How strapped could they actually be, I wondered, if Tom Ford himself would have given them a thumbs up for style?
I don't doubt that people who are white and rich and beautiful have problems occasionally. I'm sure even Apatow has occasionally shed a tear. I just wish they had even a dim sense of their connection to the wider world and to the struggling nation instead of just their top drawer zip code.
Wherever Rudd and Mann walk in the film wait staff and high end thread counts follow them like magic. It's annoying to begin with and repulsive by the end.
It depresses me to write that Melissa McCarthy, an Irish American comic genius, also makes an appearance and that she fights valiantly to inject a bit of fun into this leaden, witless fiasco. But all her efforts vanish right in front of her eyes as she's played off against the two charmless, hard to care about leads.
Making the implicit explicit, Apatow has cast his wife and actual children in the roles of Rudd's wife and children. This leads to clued-in audiences asking themselves, is this film fact or is this fiction?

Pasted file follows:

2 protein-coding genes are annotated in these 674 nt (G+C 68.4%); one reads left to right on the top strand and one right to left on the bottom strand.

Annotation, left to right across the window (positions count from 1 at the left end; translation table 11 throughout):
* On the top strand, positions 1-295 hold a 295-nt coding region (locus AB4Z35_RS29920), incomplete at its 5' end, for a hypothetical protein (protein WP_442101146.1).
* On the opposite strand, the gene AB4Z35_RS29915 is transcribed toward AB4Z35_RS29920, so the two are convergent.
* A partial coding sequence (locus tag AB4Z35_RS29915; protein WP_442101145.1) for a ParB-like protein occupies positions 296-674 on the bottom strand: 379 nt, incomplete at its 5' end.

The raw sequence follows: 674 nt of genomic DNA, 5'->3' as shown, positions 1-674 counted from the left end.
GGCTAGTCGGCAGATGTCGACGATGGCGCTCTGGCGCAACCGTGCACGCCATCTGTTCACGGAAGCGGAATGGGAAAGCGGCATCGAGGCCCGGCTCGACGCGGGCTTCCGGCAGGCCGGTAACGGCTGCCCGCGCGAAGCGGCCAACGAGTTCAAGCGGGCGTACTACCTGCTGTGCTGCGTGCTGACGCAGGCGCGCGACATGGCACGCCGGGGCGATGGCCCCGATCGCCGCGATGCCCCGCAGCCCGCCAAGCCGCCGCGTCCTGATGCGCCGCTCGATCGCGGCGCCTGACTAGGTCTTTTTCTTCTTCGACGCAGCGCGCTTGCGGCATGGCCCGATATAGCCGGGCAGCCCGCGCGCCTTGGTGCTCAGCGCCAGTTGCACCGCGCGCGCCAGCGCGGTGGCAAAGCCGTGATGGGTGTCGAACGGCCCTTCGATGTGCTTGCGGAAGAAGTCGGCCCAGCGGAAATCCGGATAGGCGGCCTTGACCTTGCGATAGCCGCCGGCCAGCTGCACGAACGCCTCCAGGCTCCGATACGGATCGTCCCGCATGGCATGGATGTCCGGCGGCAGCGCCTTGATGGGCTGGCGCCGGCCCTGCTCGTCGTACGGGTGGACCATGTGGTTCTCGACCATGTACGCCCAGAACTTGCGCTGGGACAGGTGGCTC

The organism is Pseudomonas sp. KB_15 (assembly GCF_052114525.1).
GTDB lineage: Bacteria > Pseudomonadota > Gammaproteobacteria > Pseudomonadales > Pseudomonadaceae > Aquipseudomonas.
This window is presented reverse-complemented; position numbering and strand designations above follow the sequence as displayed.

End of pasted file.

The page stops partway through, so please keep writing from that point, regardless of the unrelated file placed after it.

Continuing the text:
Does Rudd (meaning Apatow) really bail out his endlessly mooching father? Does Mann (meaning Apatow's actual wife) really talk to her daughters like that, or is this a dramatic fantasy?
Is there any reason to give a traveler’s curse about these overprivliged, grass fed organic eating, Pre-Raphealite salon going characters?
The message I got from This Is 40 is that, on balance, Apatow has done very nicely for himself. His film apparently holds a mirror up to his largely incident-less life, and it resolves that he's done rather well.
You can pay $10 to help him out further, or you could perhaps donate it to the local homeless shelter. Decide for yourself which one needs your help more.
Check out the trailer for This is 40: